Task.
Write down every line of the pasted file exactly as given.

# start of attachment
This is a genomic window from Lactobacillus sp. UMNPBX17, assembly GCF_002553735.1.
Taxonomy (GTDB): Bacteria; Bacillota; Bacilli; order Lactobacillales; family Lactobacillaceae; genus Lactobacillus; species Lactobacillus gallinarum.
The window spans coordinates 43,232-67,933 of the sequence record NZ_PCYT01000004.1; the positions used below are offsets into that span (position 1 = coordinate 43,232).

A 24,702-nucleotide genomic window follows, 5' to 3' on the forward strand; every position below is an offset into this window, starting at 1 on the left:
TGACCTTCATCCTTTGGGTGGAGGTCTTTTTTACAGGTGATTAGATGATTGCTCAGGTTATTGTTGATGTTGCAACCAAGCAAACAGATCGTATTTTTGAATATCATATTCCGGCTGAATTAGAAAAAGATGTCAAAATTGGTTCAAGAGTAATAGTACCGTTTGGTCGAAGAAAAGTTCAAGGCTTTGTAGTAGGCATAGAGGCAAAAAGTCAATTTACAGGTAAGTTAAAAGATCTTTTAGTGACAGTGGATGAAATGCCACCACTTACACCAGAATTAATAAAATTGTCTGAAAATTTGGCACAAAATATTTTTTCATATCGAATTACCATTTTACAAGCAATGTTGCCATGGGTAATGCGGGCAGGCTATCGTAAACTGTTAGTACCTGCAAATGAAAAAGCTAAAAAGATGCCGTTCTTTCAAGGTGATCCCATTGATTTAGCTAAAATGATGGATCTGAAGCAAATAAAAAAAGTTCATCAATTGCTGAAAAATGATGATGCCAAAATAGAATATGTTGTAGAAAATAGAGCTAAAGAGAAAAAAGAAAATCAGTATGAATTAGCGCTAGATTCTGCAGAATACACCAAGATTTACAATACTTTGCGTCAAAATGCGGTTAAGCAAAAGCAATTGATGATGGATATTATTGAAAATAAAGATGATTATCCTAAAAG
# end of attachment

This is a genomic window from Lactobacillus sp. UMNPBX17, assembly GCF_002553735.1.
Taxonomy (GTDB): Bacteria; Bacillota; Bacilli; order Lactobacillales; family Lactobacillaceae; genus Lactobacillus; species Lactobacillus gallinarum.
The window spans coordinates 43,232-67,933 of the sequence record NZ_PCYT01000004.1; the positions used below are offsets into that span (position 1 = coordinate 43,232).

A 24,702-nucleotide genomic window follows, 5' to 3' on the forward strand; every position below is an offset into this window, starting at 1 on the left:
TGACCTTCATCCTTTGGGTGGAGGTCTTTTTTACAGGTGATTAGATGATTGCTCAGGTTATTGTTGATGTTGCAACCAAGCAAACAGATCGTATTTTTGAATATCATATTCCGGCTGAATTAGAAAAAGATGTCAAAATTGGTTCAAGAGTAATAGTACCGTTTGGTCGAAGAAAAGTTCAAGGCTTTGTAGTAGGCATAGAGGCAAAAAGTCAATTTACAGGTAAGTTAAAAGATCTTTTAGTGACAGTGGATGAAATGCCACCACTTACACCAGAATTAATAAAATTGTCTGAAAATTTGGCACAAAATATTTTTTCATATCGAATTACCATTTTACAAGCAATGTTGCCATGGGTAATGCGGGCAGGCTATCGTAAACTGTTAGTACCTGCAAATGAAAAAGCTAAAAAGATGCCGTTCTTTCAAGGTGATCCCATTGATTTAGCTAAAATGATGGATCTGAAGCAAATAAAAAAAGTTCATCAATTGCTGAAAAATGATGATGCCAAAATAGAATATGTTGTAGAAAATAGAGCTAAAGAGAAAAAAGAAAATCAGTATGAATTAGCGCTAGATTCTGCAGAATACACCAAGATTTACAATACTTTGCGTCAAAATGCGGTTAAGCAAAAGCAATTGATGATGGATATTATTGAAAATAAAGATGATTATCCTAAAAG